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Reply by Richard Foxall, Sep 18, 2012.

EMark: Brubeck was born in the next town over from where I grew up and continued to have an influence on the music programs at my sister's high school. I have Time Out on vinyl and CD--had it since I was in college on the vinyl.  My daughter and I were talking about weird time signatures the other day when she mistakenly called something an 18th note.  My first instrument was trumpet and I played jazz until a cruel teacher broke me of the habit in junior high--back then, schools had multiple bands at the elementary level, and we had a renowned instrumental program.  My sister also played jazz on the clarinet, but never loved it the way I do.  If there was a cellartracker for records, my vinyl wouldn't be extensive, necessarily, but carefully picked.  Lots of old pressings of Miles, Trane, Monk, mostly, and the Paul Gonsalves sessions with Duke's group, and other scattered things.  But I never nurse a beer with those.  More likely to be sipping bourbon late at night or drinking wine while I make dinner.  Our most frequent guests for dinner are wine and jazz hounds and he brings me a new CD almost everytime I see him, which has increased my jazz holdings by many dozens of recordings these last ten years.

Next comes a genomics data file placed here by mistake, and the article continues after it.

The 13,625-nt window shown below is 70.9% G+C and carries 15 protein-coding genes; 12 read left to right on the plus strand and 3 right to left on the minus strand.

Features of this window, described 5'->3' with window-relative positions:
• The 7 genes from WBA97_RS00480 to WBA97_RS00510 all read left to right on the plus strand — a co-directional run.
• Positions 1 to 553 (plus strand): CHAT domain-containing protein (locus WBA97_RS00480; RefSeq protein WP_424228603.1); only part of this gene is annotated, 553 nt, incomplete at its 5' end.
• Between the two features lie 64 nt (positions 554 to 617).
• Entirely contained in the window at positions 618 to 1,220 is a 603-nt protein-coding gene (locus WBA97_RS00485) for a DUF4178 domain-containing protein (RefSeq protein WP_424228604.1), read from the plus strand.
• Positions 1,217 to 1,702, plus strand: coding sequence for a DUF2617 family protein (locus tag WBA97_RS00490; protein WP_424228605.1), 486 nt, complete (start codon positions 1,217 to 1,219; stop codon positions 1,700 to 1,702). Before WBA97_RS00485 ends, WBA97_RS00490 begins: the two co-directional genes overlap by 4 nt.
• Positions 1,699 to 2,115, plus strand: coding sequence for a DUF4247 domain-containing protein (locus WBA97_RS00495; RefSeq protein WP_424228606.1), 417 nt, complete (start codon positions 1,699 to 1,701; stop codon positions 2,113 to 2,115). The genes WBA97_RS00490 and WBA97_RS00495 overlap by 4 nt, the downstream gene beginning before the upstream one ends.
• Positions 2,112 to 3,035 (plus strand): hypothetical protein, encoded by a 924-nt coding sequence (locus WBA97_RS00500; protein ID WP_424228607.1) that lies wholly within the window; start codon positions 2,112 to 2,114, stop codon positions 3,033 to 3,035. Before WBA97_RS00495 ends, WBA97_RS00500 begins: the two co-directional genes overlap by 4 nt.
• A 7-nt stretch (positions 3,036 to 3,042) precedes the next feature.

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Reply by Richard Foxall, Sep 18, 2012.

Paul G. going nuts--pour yourself something that's up to the challenge.  Now there's a topic:  Music and wine pairings.

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Reply by EMark, Sep 18, 2012.

That's one heck of a solo.